Kristin Kowalski Ferragut sends us “Whirling / in our individual little confoundations,” as she reconciles the collective discord we face. She shoulders such universal themes as grief, love, and grace in a uniquely flawless dance. In “Unbearable Lightness” she muses, “We anchor ourselves in burdens, lost causes . . . to keep from floating away.” In lines like this, Ferragut startles us from our safe repose to experience the jeopardy and promise of motion; to believe in second chances and in our ability to “put the blood back / in the stone.” —Alison Palmer, Author of The Need for Hiding

What did you receive?

Mailbox Monday #622

Mailbox Monday has become a tradition in the blogging world, and many of us thank Marcia of The Printed Page for creating it.

It now has it’s own blog where book bloggers can link up their own mailbox posts and share which books they bought or which they received for review from publishers, authors, and more.

Leslie, Martha, and I also will share our picks from everyone’s links in the new feature Books that Caught Our Eye. We hope you’ll join us.

Here’s what we received:

The Elsewhere: Poems & Poetics by Philip Brady for review.

The Elsewhere is a new book with a long history. In a new arrangement of three books of poetry, a verse memoir, a poetic prose memoir, and essay collections on poetics, as well as new poems, The Elsewhere re-scores a life alert to the workings of line and sentence upon eye, heart, breath, and the world.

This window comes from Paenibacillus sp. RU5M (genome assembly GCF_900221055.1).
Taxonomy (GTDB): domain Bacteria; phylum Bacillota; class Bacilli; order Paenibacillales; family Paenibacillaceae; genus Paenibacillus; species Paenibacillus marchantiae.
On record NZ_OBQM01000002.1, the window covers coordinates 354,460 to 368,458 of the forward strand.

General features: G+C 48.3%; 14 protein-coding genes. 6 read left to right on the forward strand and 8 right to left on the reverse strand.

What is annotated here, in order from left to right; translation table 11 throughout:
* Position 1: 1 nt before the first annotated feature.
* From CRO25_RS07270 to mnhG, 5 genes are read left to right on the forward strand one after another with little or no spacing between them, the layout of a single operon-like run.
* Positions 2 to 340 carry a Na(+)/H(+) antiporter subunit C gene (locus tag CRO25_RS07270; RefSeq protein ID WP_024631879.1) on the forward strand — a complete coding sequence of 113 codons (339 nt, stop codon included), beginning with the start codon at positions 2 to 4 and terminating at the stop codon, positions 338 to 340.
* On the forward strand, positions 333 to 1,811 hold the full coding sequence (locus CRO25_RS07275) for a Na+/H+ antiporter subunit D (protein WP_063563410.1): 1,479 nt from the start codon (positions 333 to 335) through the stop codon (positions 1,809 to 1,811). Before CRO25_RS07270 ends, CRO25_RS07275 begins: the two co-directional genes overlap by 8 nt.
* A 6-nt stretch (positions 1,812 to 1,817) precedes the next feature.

Usborne Illustrated Originals: Anne of Green Gables by L.M. Montgomery, which was a gift for my daughter’s birthday.

Anne Shirley, a mistakenly adopted orphan falls in love with Green Gables. Despite her hot temper, vivacious imagination, and gift of making amusing bobbles, she slowly wins the hearts of her adoptive parents. In this beautifully written and illustrated book, the reader is sure to be entertained for hours by Anne and her comedic conundrums. This version is complete and unabridged.

Usborne Graphic Classics: The Wizard of Oz by Russell Punter and Simona Bursi, which was a gift for my daughter’s birthday.

After Dorothy’s house is carried off by a tornado, she finds herself in the strange and magical Land of Oz. With the help of her new friends the Scarecrow, Tin Man, and Lion, she must persuade the Wizard of Oz to help her get back to Kansas. L. Frank Baum’s timeless fantasy is beautifully recreated in this enchanting graphic novel.

Real-Life Mysteries: Can You Explain the Unexplained? by Susan Martineau and Vicky Barker, which was a gift for my daughter’s birthday.

WINNER OF THE BLUE PETER BOOK AWARD 2018 – Best Book with Facts. Have you ever wondered what exactly does go bump in the night? From mysteries like Shackleton’s ghostly companion to the Loch Ness Monster and friends, read the amazing evidence about these mysterious cases and make up your own mind. Things are not always what they seem – until they are, then you might wish you had never asked!

No Worries! An Activity Book for Young People Who Sometimes Feel Anxious or Stressed by Dr. Sharie Coombes, which was a gift for my daughter’s birthday.

No Worries! Mindful Kids: The encouraging and simple activities and exercises tackle anxiety, sadness and stress; children will enjoy using their creativity to combat negative feelings, work out why they feel worried and how to put stress back in its place through writing, colouring, doodling and drawing.

Forensic Science by Alex Frith, Kuo Kang Chen, Lee Montgomery, Stephen Moncrieff, and  Sherwin Schwartzrock, which was a gift for my daughter’s birthday.